Does my Child have Sleep Apnea?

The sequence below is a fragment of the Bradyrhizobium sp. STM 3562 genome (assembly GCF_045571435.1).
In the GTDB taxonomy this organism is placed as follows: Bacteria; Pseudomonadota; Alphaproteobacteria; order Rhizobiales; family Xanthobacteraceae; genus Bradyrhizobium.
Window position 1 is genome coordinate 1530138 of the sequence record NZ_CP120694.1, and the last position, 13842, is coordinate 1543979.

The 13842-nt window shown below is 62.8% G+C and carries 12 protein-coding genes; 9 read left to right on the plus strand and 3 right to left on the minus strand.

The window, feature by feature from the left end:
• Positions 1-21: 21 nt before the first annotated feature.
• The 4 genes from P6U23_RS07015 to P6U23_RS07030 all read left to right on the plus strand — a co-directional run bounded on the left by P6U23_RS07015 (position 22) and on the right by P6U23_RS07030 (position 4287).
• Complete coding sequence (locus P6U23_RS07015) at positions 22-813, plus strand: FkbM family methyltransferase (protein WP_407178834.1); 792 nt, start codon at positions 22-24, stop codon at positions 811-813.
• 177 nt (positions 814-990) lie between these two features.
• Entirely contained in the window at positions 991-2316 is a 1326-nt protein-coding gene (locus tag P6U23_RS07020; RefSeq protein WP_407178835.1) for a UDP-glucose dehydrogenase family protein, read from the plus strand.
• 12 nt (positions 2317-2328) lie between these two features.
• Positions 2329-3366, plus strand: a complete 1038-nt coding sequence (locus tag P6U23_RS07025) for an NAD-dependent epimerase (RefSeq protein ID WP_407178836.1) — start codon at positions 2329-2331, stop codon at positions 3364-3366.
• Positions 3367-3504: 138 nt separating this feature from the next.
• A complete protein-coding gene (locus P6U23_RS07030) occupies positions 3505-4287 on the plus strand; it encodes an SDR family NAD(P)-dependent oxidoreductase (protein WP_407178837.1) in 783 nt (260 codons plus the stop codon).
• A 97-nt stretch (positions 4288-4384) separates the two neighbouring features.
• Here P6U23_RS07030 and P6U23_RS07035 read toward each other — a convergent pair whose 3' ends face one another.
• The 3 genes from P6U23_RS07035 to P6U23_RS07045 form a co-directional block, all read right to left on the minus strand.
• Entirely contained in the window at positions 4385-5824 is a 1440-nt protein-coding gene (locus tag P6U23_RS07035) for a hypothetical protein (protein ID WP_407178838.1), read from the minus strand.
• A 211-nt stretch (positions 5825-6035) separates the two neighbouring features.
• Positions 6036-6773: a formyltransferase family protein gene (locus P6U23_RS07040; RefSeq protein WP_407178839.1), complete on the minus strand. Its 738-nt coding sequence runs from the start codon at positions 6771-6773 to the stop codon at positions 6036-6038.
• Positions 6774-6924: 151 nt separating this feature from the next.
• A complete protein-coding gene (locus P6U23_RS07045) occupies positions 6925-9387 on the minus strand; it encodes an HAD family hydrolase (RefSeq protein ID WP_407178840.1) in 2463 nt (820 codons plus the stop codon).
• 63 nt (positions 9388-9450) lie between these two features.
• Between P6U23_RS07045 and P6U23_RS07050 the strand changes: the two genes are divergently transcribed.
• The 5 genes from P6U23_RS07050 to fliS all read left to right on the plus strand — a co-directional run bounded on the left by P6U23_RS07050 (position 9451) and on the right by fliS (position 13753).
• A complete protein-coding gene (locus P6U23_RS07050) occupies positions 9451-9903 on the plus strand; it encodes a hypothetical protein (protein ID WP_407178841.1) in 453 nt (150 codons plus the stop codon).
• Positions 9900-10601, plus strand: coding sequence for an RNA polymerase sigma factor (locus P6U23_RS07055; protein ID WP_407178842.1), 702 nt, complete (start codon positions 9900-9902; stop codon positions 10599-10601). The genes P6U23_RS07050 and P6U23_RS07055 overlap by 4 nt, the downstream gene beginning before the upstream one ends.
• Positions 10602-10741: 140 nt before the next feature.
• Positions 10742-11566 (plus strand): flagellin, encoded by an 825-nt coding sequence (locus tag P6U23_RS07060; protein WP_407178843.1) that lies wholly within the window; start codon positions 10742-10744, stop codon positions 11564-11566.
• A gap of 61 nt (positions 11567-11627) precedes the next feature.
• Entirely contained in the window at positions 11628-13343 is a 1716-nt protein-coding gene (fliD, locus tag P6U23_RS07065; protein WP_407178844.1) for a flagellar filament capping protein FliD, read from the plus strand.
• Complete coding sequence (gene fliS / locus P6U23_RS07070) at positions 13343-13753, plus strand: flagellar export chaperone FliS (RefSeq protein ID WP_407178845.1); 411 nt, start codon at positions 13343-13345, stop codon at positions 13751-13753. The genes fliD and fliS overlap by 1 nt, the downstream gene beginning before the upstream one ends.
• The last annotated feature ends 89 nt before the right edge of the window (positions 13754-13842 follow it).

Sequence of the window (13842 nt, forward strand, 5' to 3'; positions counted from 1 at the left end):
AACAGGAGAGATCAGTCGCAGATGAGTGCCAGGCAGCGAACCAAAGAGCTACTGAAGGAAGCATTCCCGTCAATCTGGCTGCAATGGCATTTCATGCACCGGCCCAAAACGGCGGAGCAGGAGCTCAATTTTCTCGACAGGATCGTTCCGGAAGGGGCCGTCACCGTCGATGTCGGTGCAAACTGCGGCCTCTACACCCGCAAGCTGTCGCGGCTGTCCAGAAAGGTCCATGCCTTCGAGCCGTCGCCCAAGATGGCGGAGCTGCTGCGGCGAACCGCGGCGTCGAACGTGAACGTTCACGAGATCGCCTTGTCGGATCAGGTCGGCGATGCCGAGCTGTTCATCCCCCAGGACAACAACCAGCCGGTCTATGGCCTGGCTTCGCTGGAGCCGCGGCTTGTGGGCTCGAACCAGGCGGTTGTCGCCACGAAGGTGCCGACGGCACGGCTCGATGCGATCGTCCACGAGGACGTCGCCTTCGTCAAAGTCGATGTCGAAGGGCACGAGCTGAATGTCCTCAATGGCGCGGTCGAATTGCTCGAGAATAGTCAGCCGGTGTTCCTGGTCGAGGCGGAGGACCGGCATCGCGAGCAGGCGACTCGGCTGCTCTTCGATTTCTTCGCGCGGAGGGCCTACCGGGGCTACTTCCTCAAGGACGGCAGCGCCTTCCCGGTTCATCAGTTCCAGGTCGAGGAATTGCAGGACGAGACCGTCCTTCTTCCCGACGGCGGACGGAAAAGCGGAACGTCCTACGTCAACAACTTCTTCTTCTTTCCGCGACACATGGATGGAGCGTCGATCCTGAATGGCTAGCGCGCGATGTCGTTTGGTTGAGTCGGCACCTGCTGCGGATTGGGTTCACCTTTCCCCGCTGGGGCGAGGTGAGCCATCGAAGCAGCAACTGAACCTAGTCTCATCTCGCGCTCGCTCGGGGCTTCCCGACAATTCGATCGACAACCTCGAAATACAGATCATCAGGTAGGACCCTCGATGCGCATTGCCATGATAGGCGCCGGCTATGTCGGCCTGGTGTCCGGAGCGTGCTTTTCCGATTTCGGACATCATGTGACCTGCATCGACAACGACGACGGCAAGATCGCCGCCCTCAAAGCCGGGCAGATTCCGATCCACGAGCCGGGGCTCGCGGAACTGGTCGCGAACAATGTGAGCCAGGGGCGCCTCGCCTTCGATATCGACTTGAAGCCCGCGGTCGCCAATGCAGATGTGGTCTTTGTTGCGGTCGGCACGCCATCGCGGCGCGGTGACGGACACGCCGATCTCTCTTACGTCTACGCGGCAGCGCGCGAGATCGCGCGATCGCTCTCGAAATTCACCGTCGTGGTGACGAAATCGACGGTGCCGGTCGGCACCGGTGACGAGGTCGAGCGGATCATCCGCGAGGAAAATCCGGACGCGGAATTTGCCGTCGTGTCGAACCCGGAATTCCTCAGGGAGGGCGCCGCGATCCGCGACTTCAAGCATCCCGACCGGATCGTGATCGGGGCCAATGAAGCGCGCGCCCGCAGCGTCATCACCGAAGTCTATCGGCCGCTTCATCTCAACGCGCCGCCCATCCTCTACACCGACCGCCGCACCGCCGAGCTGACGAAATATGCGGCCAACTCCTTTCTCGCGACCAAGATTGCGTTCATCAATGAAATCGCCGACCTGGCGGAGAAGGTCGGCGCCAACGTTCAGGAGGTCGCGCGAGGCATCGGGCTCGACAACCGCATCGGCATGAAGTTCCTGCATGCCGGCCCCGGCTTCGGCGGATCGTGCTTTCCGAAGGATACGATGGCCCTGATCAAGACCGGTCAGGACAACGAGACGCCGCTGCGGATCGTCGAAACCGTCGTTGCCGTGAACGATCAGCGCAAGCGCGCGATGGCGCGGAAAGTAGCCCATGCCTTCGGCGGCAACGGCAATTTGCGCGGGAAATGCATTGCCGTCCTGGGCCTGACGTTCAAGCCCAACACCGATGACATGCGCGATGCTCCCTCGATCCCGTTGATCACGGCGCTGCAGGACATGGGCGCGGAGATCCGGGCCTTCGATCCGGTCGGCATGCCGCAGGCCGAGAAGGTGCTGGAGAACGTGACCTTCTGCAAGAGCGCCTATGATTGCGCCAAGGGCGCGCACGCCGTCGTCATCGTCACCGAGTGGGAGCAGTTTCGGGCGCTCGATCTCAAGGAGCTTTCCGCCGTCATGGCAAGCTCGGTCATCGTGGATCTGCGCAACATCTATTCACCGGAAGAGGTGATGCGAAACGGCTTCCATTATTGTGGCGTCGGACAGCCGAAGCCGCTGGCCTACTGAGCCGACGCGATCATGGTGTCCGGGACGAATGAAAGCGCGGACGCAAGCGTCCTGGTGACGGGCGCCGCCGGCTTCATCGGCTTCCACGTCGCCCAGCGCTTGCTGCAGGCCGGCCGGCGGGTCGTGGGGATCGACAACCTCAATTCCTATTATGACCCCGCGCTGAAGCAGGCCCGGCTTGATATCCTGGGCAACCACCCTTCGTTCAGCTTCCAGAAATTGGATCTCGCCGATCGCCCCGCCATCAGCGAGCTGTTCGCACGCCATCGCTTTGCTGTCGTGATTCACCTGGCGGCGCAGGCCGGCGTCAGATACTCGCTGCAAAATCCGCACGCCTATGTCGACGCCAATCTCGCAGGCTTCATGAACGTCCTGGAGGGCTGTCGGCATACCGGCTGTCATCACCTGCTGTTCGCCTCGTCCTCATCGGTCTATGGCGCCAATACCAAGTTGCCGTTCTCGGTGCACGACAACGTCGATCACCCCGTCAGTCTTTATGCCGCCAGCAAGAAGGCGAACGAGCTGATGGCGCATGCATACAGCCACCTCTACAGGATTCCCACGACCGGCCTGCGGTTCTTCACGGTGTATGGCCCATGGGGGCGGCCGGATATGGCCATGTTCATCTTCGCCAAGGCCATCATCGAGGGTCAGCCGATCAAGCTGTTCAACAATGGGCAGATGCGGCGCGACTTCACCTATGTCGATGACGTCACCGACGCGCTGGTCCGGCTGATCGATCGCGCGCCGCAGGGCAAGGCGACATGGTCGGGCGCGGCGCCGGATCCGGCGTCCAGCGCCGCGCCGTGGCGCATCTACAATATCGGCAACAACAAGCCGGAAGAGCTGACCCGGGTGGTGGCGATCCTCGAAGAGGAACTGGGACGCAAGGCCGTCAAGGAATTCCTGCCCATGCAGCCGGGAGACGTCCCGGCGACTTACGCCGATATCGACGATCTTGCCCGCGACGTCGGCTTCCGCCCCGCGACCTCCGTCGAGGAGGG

Written by: Tarig Ali-Dinar, M.D   While it might not feel like it to the sleep-deprived parent, your child actually spends a lot of time sleeping. By age 2, the average child has spent about 9,500 hours – or 13 months – asleep. Between 2 to 5 years of age, children spend equal amounts of time awake and asleep, and during childhood and adolescence sleep continues to account for about 40 percent of a child’s day. What happens if sleep is interrupted? Beyond having a cranky kiddo, lack of sleep can have adverse effects on a child’s health. Sleep is crucial to promoting health and bodily function. It maintains memory and cognitive performance. It plays a role in the normal function of the hormone and immune systems, and there is a link between sleep duration and quality and serious health problems, including neurobehavioral changes. How is sleep interrupted? If your child snores, sleeps with the mouth open or has trouble breathing during sleep, it could be a sign of Obstructive Sleep Apnea (OSA), a treatable disorder in which a child’s breathing is partially blocked during sleep. It affects 2 to 5 percent of children across all ages, including infancy. OSA can cause your child to be unusually irritable, tired and hyperactive during the day or have poor school performance. If you think your child has OSA, discuss your concerns with a pediatrician. You may be referred to a pediatric sleep specialist, who will use a non-invasive sleep study to help diagnose your child’s sleep issues. The most common cause of OSA is enlargement of tonsils or adenoids, which can be removed surgically. Other common causes of airway blockage include abnormal facial structure, muscular diseases and being overweight. In addition to surgery, interventions like a nighttime CPAP (continuous positive airway pressure) machine, which keeps the airway open by blowing air via a nasal/face mask during sleep, are available. When weight is a factor, work with your child’s primary care physician on a weight-loss plan. By taking corrective steps, you can successfully manage your child’s OSA and get them – and yourself – back to sleep.
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